May 4, 2020
Reflection: If we can’t “see” the Divine, how to we know the Divine is there?
I had a realization a number of years ago, while writing a homily for an elderly man who died of cancer. He loved soccer. At the time, he had all the right equipment, we take for granted now, to stream live soccer events from around the world.
He was a kind, unassuming man. When he was well, he quietly went about helping people, or assisting with activities at the church. No fanfare. His faith was similar. As an Anglican Christian, his faith was between himself and God. No fanfare. No exclamations. Just him and God, going about their day.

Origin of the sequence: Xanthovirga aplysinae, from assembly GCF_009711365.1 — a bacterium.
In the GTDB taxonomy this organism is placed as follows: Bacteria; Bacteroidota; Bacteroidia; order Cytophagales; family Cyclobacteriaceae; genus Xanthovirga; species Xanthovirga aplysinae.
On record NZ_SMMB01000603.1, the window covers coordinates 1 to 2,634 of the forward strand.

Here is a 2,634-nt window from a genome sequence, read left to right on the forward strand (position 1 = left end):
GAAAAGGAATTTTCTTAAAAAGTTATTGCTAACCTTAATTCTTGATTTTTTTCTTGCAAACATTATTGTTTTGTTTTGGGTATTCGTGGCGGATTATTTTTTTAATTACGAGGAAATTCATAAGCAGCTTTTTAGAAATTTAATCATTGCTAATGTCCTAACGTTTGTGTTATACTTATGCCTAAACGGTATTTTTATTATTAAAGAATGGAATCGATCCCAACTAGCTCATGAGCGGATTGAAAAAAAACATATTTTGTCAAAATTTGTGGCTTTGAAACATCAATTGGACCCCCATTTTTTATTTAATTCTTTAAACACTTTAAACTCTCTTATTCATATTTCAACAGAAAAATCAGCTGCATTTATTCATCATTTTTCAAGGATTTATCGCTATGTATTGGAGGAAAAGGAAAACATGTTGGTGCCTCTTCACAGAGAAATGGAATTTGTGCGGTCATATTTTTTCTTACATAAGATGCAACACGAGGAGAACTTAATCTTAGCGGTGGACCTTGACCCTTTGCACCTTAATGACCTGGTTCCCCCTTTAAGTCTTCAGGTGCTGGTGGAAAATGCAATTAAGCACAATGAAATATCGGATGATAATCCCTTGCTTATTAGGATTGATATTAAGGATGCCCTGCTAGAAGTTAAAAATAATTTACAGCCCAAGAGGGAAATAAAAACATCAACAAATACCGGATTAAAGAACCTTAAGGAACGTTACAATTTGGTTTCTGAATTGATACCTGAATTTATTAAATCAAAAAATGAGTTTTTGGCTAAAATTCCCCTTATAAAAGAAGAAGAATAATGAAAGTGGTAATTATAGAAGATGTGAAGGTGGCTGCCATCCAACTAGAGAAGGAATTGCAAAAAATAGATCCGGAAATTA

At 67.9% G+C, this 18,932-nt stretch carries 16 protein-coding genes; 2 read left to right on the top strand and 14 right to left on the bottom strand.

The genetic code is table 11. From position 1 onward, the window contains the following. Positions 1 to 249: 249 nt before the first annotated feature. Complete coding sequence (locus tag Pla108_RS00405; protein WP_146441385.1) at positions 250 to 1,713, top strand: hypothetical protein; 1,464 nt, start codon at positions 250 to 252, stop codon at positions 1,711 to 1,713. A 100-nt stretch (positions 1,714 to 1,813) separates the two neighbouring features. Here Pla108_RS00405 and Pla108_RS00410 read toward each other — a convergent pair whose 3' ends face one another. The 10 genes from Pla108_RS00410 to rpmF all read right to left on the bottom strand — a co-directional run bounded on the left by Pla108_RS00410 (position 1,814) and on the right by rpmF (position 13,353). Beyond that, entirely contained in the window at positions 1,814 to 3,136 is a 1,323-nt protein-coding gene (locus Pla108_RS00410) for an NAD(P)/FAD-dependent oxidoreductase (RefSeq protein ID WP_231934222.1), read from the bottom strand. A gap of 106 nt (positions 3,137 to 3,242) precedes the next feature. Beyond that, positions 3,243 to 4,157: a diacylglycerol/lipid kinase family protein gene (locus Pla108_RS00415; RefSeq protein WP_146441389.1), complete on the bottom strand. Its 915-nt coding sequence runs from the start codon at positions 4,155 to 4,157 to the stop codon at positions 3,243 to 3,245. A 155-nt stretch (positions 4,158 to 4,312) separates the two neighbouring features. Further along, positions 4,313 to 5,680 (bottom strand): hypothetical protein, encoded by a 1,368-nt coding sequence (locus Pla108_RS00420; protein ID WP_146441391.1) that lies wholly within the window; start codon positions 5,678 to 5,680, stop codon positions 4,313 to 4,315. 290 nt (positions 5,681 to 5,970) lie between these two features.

A thought occurred to me. A soccer ball. Twelve black pentagons and twenty white hexagons, inflated between 8.5 psi and 15.6 psi, travels down the field, courtesy of the kicks and bumps of players. You can’t see the air inside it. You can only see the effect as players pass and redirect the ball, hoping to score a goal at the other end of the field.
We can’t see God, but we can see the effect of God working in the world.
My apartment faces north and east. Although I see beautiful sunrises, I can’t see the setting sun. I can, however, see the effect of the setting sun on the buildings outside our living room windows.
So it is with faith. So also, with what we understand to be God. We can’t see God.
We can only see the effect of God’s love and grace at work among us.
I looked up from my computer last evening, May 3 and saw this: